How to Avoid Confirmation Bias


I love it when people agree with me. It makes me feel smart.

It also means I’m not learning. Ben Horowitz says he argues with Andreessen almost every day. “Every time I get mad, I know I’m learning something.”

I argue with people all the time too, but I’m not learning anything except for how wrong they are.

The first thing we usually do when someone disagrees with us is we just assume they’re ignorant. They don’t have access to the same information that we do, and when we generously share that information with them, they’re going to see the light and come on over to our team. When that doesn’t work, then we move on to a second assumption, which is that they’re idiots. They have all the right pieces of the puzzle, and they are too moronic to put them together correctly. And when that doesn’t work, we move on to a third assumption: they know the truth, and they are deliberately distorting it for their own malevolent purposes. So this is a catastrophe. [1]

According to me, I’m surrounded by catastrophic idiots. And they probably feel the same way.

We don’t have to act like idiots: Instead of being stubbornly dogmatic, be mathematical.

State Unknown Variables

An example: suppose that I am arguing in favor of decriminalizing cannabis. What do I not know about this issue?

  • I do not know anything about the long-term health effects of marijuana use. Very little research has been conducted because it’s illegal.
  • I do not know about the economic effects of legalization. The California counties of Mendocino, Humboldt, and Trinity subsist entirely on the illegal marijuana economy.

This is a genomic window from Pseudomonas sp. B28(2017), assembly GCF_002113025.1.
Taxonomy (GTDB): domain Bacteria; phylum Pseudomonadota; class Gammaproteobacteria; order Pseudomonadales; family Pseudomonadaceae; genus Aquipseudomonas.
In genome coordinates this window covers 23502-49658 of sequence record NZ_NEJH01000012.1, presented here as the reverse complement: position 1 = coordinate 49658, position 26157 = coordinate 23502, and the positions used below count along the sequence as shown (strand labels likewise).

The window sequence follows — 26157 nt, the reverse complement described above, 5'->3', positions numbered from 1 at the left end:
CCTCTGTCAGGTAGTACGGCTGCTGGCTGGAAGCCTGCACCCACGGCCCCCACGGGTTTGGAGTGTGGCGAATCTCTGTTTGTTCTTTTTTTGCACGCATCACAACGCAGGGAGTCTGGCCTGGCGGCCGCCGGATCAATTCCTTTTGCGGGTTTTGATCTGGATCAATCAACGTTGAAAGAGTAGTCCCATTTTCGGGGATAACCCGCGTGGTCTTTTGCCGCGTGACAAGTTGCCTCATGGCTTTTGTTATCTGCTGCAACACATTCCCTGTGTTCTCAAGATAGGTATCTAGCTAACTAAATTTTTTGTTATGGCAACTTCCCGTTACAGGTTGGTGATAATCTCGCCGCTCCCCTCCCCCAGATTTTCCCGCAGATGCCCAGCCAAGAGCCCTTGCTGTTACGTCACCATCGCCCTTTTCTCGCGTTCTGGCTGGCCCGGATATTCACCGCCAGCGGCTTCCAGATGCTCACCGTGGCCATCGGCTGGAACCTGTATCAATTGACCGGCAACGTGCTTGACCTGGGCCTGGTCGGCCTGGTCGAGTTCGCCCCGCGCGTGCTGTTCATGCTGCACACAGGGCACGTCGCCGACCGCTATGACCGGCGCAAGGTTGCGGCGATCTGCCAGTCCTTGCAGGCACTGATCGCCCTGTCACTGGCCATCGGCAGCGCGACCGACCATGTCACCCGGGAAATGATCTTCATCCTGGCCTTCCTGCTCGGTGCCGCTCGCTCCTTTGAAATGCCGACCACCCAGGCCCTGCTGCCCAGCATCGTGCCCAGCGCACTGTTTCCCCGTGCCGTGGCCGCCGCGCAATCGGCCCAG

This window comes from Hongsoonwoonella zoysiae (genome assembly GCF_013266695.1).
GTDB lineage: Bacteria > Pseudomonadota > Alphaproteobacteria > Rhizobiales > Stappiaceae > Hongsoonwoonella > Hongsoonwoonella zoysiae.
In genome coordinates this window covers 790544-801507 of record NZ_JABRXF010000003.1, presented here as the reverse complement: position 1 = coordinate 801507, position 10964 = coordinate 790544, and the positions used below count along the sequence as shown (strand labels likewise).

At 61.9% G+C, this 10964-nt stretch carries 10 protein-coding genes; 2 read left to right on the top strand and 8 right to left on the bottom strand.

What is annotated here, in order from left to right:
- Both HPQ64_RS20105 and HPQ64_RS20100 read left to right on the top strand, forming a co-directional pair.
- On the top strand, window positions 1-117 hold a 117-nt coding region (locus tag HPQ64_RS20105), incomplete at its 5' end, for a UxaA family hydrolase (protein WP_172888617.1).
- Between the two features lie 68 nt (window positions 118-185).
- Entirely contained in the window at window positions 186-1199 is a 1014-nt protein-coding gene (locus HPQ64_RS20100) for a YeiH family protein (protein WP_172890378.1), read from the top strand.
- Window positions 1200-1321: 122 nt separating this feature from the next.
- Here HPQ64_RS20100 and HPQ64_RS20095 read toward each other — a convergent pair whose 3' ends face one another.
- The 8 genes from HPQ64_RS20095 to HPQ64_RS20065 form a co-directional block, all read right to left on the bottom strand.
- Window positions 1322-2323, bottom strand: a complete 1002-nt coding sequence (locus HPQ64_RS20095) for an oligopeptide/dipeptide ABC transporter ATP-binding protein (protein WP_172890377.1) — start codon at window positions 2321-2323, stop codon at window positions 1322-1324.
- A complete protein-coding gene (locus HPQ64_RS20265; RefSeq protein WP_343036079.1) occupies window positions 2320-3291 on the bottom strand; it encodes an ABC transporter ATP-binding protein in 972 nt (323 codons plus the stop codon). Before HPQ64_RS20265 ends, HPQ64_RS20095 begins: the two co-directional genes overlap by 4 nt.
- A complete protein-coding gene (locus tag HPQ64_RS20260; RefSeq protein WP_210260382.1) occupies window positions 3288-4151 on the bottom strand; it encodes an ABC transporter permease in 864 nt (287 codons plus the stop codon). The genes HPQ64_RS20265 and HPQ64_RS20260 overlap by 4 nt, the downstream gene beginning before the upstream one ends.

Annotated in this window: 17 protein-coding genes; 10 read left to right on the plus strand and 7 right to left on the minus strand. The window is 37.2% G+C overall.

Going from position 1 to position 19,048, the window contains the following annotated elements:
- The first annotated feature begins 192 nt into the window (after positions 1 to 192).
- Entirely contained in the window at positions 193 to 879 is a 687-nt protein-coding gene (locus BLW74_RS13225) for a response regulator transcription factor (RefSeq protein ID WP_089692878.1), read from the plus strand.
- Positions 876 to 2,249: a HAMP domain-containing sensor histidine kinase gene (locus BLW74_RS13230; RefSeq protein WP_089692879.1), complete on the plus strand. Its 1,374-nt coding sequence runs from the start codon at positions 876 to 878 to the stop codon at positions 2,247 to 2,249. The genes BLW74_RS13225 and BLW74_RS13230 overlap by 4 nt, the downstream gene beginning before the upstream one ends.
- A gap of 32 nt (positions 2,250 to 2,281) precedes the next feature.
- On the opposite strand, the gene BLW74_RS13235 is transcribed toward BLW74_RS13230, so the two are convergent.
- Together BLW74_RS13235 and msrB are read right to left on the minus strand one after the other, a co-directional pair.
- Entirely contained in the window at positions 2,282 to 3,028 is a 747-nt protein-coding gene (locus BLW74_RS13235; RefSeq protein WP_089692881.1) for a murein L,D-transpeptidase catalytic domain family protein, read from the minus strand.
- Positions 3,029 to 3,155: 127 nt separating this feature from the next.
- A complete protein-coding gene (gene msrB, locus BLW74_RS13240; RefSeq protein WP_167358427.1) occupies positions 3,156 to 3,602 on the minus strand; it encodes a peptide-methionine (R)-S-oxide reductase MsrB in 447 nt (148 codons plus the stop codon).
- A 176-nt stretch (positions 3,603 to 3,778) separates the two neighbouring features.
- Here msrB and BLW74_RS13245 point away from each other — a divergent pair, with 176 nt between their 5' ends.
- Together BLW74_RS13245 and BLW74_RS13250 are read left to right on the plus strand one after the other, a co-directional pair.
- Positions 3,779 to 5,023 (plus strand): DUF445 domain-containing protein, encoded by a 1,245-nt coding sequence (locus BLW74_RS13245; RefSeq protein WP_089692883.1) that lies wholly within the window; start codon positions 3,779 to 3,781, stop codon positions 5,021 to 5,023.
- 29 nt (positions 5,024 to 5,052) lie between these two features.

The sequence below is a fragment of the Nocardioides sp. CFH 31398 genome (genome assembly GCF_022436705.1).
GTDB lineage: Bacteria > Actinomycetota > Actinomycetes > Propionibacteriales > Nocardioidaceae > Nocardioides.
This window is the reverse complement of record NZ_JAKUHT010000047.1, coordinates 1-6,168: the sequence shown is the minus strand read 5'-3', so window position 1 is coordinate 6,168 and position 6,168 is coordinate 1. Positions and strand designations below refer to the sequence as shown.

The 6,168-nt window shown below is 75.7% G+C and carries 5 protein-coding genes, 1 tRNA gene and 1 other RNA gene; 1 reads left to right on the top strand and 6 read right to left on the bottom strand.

• I do not know if marijuana intoxication levels can be measured. DUI offenders have to have breathalyzer devices attached to their ignition. How do you test a cannabis user for impairment?

Create Boundary Conditions

Under what assumptions do I hold my opinion? What new information would make me change my views?

  • If evidence indicates that chronic use causes harm to others, then I would reconsider my position. Maybe their kids are born with no limbs, or long-term use triggers homicidal tendencies.
  • No amount of economic impact would change my position. I don’t care if legalization wipes out half of Mexico’s GDP.
  • If there is no way to keep impaired drivers off the road, I might consider keeping marijuana as a controlled substance.

Form the Contradictory Arguments

It is possible that these boundary conditions will be violated.

  • Cannabis should not be decriminalized because we don’t yet know the long-term health effects. So allow research on these effects, stupid FDA.
  • Cannabis should remain a controlled substance because it might not be scientifically possible to measure impairment level.

I’m not entitled to have an opinion on this subject unless I can state the arguments against my position better than the people who support it. I think only when I’ve reached that state am I qualified to speak. This business of not drifting into extreme ideology is a very, very important thing in life. –Charlie Munger

None of these exercises will convince an idiot to agree with me, but it will prevent me from becoming one of those idiots.



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